So last November, when former Secretary of State Hillary Clinton announced that she would do away with the coal industry if elected president, environmentally conscious voters applauded her actions. Her proposal was broad, ambitious, and would have made a serious impact on the amount of carbon that the United States was producing while at the same time protecting both the economy and the environment.

Hillary Clinton’s Plan To Silence The “War On Coal” For Good

In the run-up to the 2012 U.S. Presidential elections, the “war on coal” talking point was used incessantly by the Republican Party. It wasn’t until nearly a year after those elections that the coal industry publicly admitted that the war on coal never existed in the first place, but that hasn’t stopped politicians from using that phrase when they want to attack the EPA or plans to limit U.S. carbon emissions.

The argument, according to the politicians who carry water for the coal industry, is that reducing carbon emissions will lead to a reduction in coal industry jobs, thus harming the U.S. economy. While reports show that the EPA’s carbon emissions rules will actually create more jobs than would be lost, the claim is still used to strike fear into the hearts of the people who depend on those dangerous jobs for their livelihood.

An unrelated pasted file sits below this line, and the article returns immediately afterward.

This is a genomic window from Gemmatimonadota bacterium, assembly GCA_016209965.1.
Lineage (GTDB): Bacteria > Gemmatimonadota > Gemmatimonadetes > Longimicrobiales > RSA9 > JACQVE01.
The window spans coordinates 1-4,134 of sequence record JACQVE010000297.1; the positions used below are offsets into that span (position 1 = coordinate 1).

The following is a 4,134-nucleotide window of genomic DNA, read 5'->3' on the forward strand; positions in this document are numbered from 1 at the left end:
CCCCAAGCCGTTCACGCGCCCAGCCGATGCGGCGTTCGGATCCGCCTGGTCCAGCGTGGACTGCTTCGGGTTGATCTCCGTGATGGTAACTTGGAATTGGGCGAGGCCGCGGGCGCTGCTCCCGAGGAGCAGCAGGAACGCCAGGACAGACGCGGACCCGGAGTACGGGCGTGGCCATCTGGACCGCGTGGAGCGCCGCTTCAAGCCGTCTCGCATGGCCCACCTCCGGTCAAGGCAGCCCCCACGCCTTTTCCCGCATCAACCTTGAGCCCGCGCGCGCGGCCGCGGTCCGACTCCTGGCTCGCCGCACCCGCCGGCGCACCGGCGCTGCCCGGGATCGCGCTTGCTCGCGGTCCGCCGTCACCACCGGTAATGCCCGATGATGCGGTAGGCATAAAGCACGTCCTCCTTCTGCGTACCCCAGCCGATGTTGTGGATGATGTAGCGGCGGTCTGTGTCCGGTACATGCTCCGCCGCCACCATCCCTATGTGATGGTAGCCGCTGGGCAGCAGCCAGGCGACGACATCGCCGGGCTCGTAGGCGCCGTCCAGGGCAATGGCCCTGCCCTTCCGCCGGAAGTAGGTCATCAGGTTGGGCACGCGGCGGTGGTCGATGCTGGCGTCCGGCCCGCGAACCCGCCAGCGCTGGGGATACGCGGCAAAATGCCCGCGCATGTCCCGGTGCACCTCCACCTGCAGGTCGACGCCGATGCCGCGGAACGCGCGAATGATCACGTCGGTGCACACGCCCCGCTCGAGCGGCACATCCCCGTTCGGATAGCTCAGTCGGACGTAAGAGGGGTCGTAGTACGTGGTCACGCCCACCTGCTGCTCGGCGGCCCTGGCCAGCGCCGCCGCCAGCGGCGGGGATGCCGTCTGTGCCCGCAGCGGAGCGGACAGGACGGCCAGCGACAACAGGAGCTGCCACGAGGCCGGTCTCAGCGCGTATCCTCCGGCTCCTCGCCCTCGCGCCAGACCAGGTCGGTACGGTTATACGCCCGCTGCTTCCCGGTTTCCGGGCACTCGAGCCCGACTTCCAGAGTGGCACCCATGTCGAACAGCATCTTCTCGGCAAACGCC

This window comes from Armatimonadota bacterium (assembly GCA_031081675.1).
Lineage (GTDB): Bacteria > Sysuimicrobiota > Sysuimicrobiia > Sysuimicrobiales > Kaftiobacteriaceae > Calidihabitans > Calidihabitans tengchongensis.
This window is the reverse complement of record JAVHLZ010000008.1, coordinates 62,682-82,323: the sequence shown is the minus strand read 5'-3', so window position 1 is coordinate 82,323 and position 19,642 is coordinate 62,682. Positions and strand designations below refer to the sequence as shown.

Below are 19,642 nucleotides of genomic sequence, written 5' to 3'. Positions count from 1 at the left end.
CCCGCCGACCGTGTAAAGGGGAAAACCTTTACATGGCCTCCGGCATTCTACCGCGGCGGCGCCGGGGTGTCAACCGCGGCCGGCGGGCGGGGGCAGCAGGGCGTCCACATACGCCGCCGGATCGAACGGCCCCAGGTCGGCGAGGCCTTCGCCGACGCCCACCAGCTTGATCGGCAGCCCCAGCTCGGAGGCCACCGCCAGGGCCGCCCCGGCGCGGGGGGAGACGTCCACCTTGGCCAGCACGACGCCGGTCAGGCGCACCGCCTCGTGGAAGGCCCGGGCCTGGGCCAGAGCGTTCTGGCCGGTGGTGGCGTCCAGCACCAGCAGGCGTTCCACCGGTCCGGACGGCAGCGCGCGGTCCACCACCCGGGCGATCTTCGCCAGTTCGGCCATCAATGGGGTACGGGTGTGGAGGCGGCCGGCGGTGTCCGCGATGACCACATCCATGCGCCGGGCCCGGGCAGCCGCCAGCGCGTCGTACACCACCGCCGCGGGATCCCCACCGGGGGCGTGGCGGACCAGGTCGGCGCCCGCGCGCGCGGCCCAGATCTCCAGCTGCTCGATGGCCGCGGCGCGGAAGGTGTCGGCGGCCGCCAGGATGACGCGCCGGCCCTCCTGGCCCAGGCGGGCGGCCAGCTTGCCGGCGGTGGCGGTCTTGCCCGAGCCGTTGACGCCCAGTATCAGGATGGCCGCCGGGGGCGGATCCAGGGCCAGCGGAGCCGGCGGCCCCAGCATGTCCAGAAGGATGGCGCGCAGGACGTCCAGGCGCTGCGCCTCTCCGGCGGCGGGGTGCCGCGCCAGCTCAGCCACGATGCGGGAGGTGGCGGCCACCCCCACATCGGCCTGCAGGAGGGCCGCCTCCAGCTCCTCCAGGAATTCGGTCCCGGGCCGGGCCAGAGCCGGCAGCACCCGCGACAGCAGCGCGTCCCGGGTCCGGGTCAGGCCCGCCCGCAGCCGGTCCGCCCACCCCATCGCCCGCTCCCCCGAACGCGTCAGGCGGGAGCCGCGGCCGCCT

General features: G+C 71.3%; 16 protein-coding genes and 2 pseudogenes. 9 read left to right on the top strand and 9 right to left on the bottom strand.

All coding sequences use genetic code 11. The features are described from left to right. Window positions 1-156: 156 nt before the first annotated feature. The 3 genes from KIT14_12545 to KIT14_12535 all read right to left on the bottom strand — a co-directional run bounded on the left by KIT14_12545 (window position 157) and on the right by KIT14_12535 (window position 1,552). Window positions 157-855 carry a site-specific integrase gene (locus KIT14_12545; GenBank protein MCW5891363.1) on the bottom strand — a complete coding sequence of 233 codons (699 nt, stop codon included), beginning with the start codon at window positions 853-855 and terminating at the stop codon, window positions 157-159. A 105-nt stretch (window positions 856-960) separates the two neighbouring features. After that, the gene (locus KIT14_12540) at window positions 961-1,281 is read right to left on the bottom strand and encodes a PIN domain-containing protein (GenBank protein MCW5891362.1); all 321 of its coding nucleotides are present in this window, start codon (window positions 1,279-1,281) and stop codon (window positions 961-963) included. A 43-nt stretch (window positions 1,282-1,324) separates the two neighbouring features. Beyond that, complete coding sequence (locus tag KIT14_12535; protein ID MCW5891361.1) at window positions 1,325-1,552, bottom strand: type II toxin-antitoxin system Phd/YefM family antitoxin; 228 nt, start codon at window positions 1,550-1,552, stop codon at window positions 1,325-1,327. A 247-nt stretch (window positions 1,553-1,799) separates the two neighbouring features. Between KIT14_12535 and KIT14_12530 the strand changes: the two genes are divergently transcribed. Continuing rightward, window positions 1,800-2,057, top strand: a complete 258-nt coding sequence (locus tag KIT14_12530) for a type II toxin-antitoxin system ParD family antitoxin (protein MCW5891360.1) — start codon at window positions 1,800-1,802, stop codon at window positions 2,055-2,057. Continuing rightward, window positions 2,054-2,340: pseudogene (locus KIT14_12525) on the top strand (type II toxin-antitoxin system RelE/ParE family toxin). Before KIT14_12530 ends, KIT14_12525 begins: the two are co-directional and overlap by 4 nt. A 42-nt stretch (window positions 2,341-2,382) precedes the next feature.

So how can you fight a battle that doesn’t exist while simultaneously easing the fears of American workers? Hillary Clinton has the answer.

Ignorance for a Price: How The Fossil Fuel Industry Pays Politicians To Doubt Science

One year ago, 68% of American citizens believed that climate change was real. Today, that number has jumped to 76%, according to a new poll by UT Energy. That shift is not surprising, considering the record-breaking temperatures and widespread droughts and weather disruptions that have occurred in the last 12 months.

But what is most surprising about this new poll is the shift in attitudes of Republican voters.